On Sixth Month Anniversary of BP’s Deepwater Horizon Oil Spill, Environment Texas Calls For Permanent Protection of Coast

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Environment Texas

AUSTIN—Today, Environment Texas commemorated the sixth month anniversary of the explosion at the Deepwater Horizon oil rig on April 20th that tragically killed eleven men and led to the worst oil spill and environmental disaster in U.S. history.  Approximately 200 million gallons of oil were spilled into the Gulf of Mexico between April 20th and July 15th when the well was temporarily capped. The resulting spill coated more than 600 miles of coastline, hundreds of square miles of marsh, and killed thousands of birds and sea turtles. Recent scientific studies have indicated large amounts of oil remain in the Gulf, especially in deeper water, and oil continues to come up.

In response to the sixth month anniversary of the country’s worst environmental disaster Alejandro Savransky, Field Organizer for Environment Texas, aid the following.


“There are three primary lessons from the spill. First, no matter how big the oil company or how strong its promises; offshore drilling is still a risky business, especially in deep water. Second, we must protect our sensitive oceans, coasts and beaches from offshore drilling wherever the industry is not drilling today. Finally, we must end our dependence on oil, or Big Oil will continue to push to drill in sensitive places that should be protected instead.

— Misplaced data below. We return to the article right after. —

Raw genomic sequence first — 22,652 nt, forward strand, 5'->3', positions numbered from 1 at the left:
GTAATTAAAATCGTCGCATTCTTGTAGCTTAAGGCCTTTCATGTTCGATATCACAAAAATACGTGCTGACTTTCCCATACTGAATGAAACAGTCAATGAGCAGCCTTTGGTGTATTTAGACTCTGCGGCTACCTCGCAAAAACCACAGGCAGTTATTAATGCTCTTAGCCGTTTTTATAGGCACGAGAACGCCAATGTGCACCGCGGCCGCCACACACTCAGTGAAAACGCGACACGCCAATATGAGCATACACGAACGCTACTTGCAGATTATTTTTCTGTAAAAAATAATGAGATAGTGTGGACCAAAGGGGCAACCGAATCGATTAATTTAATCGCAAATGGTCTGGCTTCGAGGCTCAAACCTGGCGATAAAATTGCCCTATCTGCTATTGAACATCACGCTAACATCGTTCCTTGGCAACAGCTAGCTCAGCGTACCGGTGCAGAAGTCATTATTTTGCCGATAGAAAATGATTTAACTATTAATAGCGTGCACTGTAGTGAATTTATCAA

“The Obama administration Ok’ed the resumption of drilling in deep water last week before they were sure of what went wrong six months ago. Unfortunately, that’s like putting a drunk back behind the wheel of the car with a different handbook on driving. Neither the authorities, nor the American people have a full understanding of what happened to cause the largest oil spill in U.S. history. The reports of the President’s Oil Spill Commission, the joint Coast Guard-BOEM investigation, the Chemical Safety Board and the National Academy of Engineering have not been finished yet. 


“The best way to protect our oceans and beaches from drilling accidents is to reject future expansions of offshore drilling. We urge the Department of Interior and the President to permanently ban drilling in places that are not currently being drilled.”